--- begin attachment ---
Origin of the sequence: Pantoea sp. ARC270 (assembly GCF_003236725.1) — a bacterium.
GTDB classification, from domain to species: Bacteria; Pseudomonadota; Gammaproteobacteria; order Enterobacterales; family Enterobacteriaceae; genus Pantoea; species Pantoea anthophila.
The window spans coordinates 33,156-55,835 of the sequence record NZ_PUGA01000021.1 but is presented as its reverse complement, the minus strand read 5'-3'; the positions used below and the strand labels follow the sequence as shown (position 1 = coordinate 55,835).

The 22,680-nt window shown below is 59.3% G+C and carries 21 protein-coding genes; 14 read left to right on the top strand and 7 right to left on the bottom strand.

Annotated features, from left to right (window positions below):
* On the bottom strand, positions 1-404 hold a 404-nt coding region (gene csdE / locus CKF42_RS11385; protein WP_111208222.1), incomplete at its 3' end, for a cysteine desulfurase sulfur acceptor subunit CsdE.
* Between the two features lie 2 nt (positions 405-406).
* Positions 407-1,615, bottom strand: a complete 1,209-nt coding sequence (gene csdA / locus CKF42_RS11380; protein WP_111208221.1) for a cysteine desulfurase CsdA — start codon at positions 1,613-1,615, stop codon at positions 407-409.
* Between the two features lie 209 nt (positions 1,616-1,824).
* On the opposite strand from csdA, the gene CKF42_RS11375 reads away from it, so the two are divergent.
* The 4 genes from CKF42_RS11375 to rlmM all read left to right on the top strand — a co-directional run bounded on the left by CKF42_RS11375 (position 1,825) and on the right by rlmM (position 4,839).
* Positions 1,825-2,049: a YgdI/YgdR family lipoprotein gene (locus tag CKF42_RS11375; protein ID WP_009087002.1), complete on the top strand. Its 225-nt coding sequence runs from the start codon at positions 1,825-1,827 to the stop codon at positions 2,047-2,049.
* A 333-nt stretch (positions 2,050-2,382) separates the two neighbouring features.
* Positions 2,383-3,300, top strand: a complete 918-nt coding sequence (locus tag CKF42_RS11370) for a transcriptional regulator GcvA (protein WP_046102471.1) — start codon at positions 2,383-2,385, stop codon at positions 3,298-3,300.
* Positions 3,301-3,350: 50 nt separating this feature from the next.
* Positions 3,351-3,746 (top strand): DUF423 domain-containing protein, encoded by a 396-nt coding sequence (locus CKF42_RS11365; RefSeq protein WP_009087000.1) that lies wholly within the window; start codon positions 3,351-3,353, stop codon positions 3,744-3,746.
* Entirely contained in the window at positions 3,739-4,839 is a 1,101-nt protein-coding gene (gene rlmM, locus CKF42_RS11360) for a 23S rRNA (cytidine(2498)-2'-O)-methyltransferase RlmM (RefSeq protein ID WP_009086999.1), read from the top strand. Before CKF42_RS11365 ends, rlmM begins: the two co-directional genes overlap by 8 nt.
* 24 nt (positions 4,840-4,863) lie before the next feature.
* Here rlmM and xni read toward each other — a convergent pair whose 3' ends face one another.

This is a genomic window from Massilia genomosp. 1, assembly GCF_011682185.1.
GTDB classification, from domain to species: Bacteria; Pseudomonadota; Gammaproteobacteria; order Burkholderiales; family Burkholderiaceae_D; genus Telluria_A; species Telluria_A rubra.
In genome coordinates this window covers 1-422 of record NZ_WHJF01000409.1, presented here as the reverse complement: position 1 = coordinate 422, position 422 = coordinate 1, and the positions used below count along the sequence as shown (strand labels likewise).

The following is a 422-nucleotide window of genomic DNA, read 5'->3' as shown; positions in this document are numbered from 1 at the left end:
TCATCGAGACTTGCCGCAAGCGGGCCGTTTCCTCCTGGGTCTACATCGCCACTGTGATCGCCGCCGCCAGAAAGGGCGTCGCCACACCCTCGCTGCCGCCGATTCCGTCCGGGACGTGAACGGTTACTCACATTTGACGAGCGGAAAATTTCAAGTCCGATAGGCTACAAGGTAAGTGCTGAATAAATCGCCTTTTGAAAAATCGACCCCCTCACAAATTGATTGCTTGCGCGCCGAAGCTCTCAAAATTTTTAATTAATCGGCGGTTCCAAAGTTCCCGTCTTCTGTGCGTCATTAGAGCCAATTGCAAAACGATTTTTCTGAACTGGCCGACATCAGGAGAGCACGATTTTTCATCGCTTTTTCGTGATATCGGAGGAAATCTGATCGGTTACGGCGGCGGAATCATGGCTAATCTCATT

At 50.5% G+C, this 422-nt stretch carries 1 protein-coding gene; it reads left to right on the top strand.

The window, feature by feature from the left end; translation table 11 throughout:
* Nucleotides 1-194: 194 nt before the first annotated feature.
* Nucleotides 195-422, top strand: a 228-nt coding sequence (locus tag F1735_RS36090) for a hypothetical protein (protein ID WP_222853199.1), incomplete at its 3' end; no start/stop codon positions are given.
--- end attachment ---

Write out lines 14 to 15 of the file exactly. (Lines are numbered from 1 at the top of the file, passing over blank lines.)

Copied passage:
* Positions 2,383-3,300, top strand: a complete 918-nt coding sequence (locus tag CKF42_RS11370) for a transcriptional regulator GcvA (protein WP_046102471.1) — start codon at positions 2,383-2,385, stop codon at positions 3,298-3,300.
* Positions 3,301-3,350: 50 nt separating this feature from the next.